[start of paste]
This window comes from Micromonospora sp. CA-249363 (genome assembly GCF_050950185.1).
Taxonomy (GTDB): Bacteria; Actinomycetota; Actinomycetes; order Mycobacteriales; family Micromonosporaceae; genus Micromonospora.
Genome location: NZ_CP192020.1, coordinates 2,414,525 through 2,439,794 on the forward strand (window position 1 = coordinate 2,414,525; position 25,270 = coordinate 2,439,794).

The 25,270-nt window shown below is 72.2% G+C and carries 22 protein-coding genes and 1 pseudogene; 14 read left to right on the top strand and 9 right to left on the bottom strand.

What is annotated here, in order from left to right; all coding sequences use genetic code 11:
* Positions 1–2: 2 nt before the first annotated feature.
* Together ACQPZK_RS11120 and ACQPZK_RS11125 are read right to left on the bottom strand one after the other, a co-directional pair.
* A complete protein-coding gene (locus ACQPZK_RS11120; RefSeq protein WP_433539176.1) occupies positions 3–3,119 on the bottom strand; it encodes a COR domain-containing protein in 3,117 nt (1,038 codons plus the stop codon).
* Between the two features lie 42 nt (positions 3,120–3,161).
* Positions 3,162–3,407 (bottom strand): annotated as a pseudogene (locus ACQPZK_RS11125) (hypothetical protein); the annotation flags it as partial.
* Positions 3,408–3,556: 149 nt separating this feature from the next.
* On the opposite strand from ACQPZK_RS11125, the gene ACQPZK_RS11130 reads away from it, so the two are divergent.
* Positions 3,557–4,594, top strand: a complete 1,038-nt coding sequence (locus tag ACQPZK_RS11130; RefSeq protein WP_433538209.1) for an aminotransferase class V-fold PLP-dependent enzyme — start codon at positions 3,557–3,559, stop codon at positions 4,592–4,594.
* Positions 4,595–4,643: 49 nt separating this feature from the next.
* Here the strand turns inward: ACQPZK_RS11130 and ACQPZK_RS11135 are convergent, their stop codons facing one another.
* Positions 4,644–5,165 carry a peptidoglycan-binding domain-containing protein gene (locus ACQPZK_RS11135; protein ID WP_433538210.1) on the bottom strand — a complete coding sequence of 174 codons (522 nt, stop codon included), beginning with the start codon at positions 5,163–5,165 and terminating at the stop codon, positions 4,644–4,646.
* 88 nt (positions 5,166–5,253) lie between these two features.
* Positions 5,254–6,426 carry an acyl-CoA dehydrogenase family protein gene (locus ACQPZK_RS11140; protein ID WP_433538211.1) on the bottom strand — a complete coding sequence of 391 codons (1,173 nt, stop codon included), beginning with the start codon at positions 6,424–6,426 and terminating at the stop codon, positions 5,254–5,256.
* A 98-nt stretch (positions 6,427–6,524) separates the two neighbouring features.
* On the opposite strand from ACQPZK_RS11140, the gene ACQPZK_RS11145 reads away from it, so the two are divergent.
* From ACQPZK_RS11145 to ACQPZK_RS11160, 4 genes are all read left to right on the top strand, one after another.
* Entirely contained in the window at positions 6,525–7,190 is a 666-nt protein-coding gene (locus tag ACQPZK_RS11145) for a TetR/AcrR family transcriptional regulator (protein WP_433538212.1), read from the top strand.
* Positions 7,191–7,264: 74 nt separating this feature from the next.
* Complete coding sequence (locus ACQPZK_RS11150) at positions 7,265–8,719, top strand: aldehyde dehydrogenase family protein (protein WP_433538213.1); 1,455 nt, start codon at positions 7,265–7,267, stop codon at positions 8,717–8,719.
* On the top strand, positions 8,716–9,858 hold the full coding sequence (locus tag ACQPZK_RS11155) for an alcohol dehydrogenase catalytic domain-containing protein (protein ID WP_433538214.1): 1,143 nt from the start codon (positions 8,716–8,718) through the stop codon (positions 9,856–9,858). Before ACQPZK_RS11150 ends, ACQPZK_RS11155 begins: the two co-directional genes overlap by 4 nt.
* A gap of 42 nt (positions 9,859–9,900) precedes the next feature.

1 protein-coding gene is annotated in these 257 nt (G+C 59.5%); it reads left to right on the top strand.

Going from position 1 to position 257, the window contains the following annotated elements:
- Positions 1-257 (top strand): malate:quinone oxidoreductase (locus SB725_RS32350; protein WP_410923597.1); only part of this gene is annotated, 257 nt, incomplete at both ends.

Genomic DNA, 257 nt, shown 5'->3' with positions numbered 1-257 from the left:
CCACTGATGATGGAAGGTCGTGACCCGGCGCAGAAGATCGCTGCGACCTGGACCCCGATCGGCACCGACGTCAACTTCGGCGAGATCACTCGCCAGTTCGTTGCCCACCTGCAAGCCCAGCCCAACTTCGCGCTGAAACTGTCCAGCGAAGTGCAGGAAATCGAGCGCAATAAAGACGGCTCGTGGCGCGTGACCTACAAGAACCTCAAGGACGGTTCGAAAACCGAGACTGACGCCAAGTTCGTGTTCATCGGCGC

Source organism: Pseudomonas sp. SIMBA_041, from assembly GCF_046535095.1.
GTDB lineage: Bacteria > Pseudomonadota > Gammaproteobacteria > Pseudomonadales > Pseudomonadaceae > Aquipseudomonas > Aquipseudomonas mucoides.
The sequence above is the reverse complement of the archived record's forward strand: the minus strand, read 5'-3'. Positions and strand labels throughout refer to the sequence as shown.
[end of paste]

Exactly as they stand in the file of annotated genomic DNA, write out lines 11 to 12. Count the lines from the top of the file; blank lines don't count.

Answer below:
* Positions 3,408–3,556: 149 nt separating this feature from the next.
* On the opposite strand from ACQPZK_RS11125, the gene ACQPZK_RS11130 reads away from it, so the two are divergent.